Suppose the employer takes this logic one step further and, rather than promising $5,000 in 20 years, it contributes $1,292 to a defined contribution plan that invests in the same prudent diversified portfolio on the theory that the employee will be breaking even because the $1,292 is “expected” to accumulate to $5,000. The employee would be correct to view that as a cut in pay. The $708 cost of risk is shifted to the employee, reducing her compensation, instead of being borne by future taxpayers as in the case of the defined benefit plan.

The employee might complain. Future taxpayers cannot.

The only way for the employer to keep the employee whole with $73,000 of cash compensation plus a defined contribution plan is to contribute $2,000 to the plan. Whether it is invested in the Treasury bond or in riskier assets in the hope of higher returns, the value of her total compensation would still be $75,000.

Table 1 summarizes all these scenarios. The fourth column is the analog of public pension plans. Both the reported annual cost for the future $5,000 payment ($1,292) and the reported total compensation ($74,292) are understated. Investment professionals are paid well for managing risky assets for which high expected returns can be claimed. The actuary collects a fee. The employee has the value of the guarantee and bears none of the market risk being taken. Along with a happy employee, the public employer gets to report an understated compensation cost, freeing up money for other budget items. It’s good for all involved—except for the taxpayers on the hook for $708 in costs hidden by using the 7 percent discount rate.

Author(s): Larry Pollack

Publication Date: Winter 2023-2024

Publication Site: Cato Regulation

‘Too few’ public pension funds address climate in proxy voting — report

Link: https://www.pionline.com/esg/too-few-public-pension-funds-address-climate-proxy-voting-report?utm_source=PIDailyWrap&utm_medium=email&utm_campaign=20240123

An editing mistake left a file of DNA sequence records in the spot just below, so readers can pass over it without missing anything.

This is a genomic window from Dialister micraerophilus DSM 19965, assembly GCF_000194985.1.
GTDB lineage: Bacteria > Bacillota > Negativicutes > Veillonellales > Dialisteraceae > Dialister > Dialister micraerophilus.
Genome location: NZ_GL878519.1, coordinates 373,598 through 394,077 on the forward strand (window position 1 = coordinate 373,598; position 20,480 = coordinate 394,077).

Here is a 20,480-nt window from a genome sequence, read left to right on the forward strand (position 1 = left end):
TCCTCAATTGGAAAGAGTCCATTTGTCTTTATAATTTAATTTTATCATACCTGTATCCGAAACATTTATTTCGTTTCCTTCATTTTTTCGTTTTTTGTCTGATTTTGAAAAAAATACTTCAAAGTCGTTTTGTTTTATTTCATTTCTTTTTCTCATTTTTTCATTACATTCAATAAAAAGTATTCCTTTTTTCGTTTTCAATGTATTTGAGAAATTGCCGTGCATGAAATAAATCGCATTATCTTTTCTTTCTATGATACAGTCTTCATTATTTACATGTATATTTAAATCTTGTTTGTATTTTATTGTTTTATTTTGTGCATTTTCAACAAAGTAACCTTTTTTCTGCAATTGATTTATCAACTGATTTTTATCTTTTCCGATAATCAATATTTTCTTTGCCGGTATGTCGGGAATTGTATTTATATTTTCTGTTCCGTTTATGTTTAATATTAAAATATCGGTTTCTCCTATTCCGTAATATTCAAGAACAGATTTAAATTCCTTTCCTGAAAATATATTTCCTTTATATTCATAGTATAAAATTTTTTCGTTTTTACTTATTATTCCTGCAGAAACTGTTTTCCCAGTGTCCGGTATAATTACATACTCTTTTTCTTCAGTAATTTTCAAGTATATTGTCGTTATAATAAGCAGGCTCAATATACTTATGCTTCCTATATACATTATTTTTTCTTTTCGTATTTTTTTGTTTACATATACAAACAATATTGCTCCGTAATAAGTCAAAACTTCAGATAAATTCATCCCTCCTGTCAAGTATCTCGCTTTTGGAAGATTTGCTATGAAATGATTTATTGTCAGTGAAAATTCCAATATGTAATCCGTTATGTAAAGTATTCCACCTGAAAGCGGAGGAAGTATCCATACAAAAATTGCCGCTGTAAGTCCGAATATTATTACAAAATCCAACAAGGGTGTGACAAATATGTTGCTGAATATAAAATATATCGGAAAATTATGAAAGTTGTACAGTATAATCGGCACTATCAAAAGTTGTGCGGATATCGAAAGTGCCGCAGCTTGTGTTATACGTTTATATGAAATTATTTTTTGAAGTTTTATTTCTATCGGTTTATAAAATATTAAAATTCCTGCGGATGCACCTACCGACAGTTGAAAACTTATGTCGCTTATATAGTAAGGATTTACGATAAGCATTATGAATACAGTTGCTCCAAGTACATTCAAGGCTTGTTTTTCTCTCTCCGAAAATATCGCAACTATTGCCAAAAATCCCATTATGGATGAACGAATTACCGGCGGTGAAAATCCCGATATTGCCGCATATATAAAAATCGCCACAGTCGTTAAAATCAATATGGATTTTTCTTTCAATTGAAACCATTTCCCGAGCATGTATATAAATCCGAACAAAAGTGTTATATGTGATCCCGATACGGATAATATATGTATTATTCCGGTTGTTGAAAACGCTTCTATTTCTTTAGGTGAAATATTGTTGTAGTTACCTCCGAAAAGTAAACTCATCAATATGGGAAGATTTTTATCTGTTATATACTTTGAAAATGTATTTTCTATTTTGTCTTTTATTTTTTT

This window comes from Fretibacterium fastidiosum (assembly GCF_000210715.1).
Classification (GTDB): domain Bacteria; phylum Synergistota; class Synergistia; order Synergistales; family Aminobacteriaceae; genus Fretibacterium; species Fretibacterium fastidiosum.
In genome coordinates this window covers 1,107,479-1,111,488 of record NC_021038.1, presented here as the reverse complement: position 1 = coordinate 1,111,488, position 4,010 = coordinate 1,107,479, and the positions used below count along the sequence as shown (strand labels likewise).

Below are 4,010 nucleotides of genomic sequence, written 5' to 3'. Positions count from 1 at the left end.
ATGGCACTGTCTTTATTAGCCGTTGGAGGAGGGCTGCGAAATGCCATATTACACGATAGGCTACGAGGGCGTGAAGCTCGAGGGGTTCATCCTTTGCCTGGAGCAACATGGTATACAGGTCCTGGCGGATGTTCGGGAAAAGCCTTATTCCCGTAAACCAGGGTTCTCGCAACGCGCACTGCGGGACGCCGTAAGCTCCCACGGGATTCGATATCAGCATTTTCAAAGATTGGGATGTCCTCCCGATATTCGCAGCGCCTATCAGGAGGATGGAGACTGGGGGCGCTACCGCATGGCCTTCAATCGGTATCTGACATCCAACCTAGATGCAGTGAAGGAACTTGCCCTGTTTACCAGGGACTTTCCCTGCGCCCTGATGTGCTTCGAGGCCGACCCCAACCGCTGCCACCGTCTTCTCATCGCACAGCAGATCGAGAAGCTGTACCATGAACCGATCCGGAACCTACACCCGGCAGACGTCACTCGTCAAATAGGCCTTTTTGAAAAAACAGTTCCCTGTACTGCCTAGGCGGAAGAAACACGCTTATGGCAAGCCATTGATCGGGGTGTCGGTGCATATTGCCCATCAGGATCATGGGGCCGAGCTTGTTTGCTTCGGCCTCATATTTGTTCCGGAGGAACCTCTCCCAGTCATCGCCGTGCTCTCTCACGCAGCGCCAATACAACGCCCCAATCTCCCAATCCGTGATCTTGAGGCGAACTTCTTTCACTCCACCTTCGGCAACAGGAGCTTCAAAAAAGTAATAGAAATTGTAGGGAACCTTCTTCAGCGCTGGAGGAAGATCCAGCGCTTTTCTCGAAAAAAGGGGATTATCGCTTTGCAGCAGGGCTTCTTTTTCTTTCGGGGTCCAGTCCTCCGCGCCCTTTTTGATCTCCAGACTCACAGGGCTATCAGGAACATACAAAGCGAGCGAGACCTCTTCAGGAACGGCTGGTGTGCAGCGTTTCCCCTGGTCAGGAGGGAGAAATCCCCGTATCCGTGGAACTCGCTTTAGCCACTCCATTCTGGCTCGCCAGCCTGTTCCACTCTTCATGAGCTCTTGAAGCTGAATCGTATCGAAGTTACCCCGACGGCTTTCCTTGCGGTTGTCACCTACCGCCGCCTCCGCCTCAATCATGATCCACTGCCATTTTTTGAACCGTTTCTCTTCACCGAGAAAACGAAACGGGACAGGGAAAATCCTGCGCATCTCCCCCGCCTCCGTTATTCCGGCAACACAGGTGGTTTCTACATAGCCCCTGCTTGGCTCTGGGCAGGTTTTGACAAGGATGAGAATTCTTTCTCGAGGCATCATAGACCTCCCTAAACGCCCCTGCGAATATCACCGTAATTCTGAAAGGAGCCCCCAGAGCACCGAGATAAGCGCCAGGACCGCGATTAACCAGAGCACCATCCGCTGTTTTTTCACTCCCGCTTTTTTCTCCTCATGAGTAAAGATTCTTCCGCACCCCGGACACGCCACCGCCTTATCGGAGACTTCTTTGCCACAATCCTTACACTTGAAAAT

“Too few” public pension funds are addressing climate-related financial risk when it comes to proxy voting, according to a report released Jan. 23 by nonprofit organizations Sierra Club, Stand.earth and Stop the Money Pipeline.

The report, “The Hidden Risk in State Pensions: Analyzing State Pensions’ Responses to the Climate Crisis in Proxy Voting,” looked at 24 public pension funds with a collective $2 trillion in assets, including the $241.7 billion New York City Retirement Systems and state pension funds in California, Colorado, Connecticut, Delaware, Illinois, Maine, Maryland, Massachusetts, Minnesota, Nevada, New Mexico, Oregon, Rhode Island, Vermont, Washington and Wisconsin.

The pension funds were graded on their proxy-voting guidelines, proxy-voting records, and data transparency.

On proxy-voting guidelines, no pension system received an A grade, but three of the five New York City pension funds covering city employees, the Board of Education and teachers, earned a B for addressing systemic risk and climate resolutions. Half of the 24 pension funds studied earned an F.


“The findings of this analysis are clear: Far too few state pensions are taking adequate steps to address climate-related financial risks and protect their members’ hard-earned savings, raising serious concerns about their execution of fiduciary duty,” the report’s executive summary said.


Amy Gray, associate director of climate finance for Stand.earth, said it is disappointing to see many funds not using proxy-voting strategies to address the financial risks of climate change. “This report is a stark reminder that pension funds can — and must — do so much more to wield their massive investor power,” Gray said in the news release.

Author(s): Hazel Bradford

Publication Date: 23 Jan 2024

Publication Site: P&I

The Hidden Risk in State Pensions: Analyzing State Pensions’ Responses to the Climate Crisis in Proxy Voting

Link: https://stand.earth/resources/the-hidden-risk-in-state-pensions-analyzing-state-pensions-responses-to-the-climate-crisis-in-proxy-voting/

Report PDF: https://stand.earth/wp-content/uploads/2024/01/The-Hidden-Risk-in-State-Pensions-Report.pdf



A first-of-its-kind report, the Hidden Risk analyzes the proxy voting records and proxy voting guidelines of the 19 public pensions that are in states where a state financial officer has indicated it is a priority issue both to advocate for more sustainable, just, and inclusive firms and markets , and to protect against climate risk.

Ahead of the 2024 shareholder season, a first-of-its-kind report The Hidden Risk in State Pensions: Analyzing State Pensions’ Responses to the Climate Crisis in Proxy Voting,” from Stand.earth, Sierra Club and Stop the Money Pipeline, analyzes proxy voting records, proxy guidelines, and voting transparency of 24 public pension funds in the USA collectively representing over $2 trillion in assets under management (AUM).